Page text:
EXPERTS want the dangers of the Outback taught as rescuers question the motives of a British tourist who sparked a three-day search.
Backpacker Sam Woodhead, 18, spent three nights living off his own urine and contact lens fluid, when he became lost on a jog from Upshot Station, 130km south of Longreach.
More than 50 people searched a 450,000sq km zone for the British teen, The Courier-Mail reports.
Survival expert Bob Cooper said visitors must be told the Outback is life-threatening.
"We need ourselves to be more responsible in our attitude to visitors, and visitors to the Outback, whether they're from the city or overseas," Mr Cooper said.
"They make it into a challenge and it's more than that. It's not challenging, it's life-threatening."
The concerns come as locals who searched for the teen - who dreams of joining the army - raised questions about his motives when he set off on the afternoon jog armed with a bag of clothes.
Mr Woodhead told The Courier-Mail he was using the bag as a weight for the run.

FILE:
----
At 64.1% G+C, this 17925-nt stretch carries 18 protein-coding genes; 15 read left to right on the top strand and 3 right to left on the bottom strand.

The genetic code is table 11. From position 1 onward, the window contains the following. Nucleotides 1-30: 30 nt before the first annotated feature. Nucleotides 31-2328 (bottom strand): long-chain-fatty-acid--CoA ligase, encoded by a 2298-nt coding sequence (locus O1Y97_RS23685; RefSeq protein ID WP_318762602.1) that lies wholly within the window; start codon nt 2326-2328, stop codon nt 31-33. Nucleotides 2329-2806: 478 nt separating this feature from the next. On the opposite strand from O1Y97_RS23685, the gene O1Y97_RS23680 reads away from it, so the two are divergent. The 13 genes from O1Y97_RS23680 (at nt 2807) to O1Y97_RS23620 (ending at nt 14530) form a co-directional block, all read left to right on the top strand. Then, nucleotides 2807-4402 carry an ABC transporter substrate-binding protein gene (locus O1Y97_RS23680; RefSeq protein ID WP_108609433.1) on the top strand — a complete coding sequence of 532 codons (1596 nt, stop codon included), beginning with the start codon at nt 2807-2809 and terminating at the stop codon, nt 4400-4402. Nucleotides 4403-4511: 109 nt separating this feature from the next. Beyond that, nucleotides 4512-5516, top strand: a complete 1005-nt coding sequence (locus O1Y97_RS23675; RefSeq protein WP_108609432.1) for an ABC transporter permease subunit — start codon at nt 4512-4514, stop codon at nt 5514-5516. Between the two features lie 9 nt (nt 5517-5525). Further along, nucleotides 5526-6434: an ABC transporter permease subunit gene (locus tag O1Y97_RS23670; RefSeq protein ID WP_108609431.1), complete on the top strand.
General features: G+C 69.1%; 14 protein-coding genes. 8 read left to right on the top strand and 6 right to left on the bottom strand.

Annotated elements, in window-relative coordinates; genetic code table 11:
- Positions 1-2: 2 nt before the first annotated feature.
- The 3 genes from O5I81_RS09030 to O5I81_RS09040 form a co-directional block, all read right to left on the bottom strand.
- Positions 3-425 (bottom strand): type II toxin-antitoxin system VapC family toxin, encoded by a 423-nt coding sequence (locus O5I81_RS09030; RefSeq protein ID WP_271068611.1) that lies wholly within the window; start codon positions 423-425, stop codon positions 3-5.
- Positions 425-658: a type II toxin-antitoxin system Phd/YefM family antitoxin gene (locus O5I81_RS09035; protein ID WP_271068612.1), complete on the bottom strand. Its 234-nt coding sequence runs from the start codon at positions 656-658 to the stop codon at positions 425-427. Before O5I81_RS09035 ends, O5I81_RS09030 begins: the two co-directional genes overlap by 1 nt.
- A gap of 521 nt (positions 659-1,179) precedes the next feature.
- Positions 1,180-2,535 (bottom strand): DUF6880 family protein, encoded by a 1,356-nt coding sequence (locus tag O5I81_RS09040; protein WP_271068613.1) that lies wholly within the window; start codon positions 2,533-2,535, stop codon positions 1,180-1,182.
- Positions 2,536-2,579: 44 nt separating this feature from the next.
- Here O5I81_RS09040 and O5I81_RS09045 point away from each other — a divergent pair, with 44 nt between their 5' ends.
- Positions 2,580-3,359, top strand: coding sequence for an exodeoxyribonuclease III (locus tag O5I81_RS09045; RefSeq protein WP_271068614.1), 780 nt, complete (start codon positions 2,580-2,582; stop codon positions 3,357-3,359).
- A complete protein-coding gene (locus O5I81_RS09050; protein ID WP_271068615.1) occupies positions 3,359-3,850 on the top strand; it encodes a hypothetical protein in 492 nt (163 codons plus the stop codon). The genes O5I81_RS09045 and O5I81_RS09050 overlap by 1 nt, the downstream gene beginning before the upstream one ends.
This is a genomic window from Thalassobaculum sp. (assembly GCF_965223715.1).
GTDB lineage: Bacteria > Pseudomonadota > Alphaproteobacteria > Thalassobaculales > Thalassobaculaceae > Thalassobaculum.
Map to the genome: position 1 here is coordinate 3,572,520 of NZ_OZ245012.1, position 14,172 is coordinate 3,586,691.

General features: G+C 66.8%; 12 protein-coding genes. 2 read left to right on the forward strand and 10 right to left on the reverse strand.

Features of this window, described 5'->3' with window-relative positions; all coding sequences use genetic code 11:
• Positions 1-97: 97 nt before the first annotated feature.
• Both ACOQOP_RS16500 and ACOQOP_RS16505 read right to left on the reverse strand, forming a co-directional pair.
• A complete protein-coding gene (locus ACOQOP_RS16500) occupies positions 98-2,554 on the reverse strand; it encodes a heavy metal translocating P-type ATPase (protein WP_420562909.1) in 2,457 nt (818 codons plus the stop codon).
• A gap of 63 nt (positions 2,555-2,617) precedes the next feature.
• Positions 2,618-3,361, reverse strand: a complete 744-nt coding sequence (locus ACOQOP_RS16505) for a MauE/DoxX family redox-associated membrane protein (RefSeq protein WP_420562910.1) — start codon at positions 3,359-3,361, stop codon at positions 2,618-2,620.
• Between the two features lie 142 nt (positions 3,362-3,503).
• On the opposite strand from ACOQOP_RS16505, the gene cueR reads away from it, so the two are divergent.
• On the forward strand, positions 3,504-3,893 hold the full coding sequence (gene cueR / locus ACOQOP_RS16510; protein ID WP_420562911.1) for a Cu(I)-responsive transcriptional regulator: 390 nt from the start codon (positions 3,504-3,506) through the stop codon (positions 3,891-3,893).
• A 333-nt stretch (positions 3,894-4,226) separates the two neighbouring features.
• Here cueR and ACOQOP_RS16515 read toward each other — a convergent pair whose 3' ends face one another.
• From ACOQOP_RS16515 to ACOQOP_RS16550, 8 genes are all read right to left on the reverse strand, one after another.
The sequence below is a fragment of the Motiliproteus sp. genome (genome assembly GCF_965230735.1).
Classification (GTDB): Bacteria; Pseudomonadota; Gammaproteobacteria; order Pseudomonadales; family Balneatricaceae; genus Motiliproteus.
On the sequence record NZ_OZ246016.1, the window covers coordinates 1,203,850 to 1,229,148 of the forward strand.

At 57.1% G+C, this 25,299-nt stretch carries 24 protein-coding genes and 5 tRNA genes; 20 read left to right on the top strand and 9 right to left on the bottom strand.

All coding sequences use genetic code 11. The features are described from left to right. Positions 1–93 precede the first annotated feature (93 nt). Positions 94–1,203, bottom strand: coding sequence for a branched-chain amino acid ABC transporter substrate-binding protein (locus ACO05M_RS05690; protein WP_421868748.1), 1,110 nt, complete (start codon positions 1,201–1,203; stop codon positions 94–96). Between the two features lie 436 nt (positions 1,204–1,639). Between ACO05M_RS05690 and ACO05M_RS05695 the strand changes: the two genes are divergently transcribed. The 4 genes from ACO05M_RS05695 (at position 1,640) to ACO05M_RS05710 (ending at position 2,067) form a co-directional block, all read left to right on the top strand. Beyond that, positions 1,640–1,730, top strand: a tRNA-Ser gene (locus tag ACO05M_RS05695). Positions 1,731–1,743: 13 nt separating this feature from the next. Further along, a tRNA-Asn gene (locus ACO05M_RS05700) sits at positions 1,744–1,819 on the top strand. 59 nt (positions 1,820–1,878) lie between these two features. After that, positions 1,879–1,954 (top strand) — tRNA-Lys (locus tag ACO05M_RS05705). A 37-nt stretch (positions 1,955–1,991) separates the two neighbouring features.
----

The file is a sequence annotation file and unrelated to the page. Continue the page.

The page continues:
He said it was "just a run that went wrong".
"It seemed more of an interesting run than around the airfield that I had been going around," he said.
Mr Woodhead will donate money received from a UK media deal to tell his story back to his rescuers.
While happy with the search's successful result, locals voiced their concerns that the 18-year-old was deliberately testing his survival skills in a Bear Grylls-style adventure.
"Just a few things don't add up . . . it's a funny feeling," local Norman Philp said.
"You get a feeling he wanted to go bush."
Many other locals have spoken out, including Adrian Roots, who has been involved in several other searches for people lost in the Outback.
"From what his mum told us about him wanting to be in the Royal Marines and being big fan of Bear Grylls, that's probably why people are angry, thinking that's what he was doing.
"There's just the unanswered questions."
Outback Queensland Tourism general manager Lloyd Mills, based in Longreach, said it was the responsibility of tourists to research the dangers of the Outback.
"At the end of the day, (if) you're making a trip to a place in outback Queensland you need to do your research," he said.
"The information is available, you just have to look for it."
Tourism Research Australia data shows about 25 per cent of international tourists to Queensland travel outside the state's major cities.
Read more at The Courier-Mail.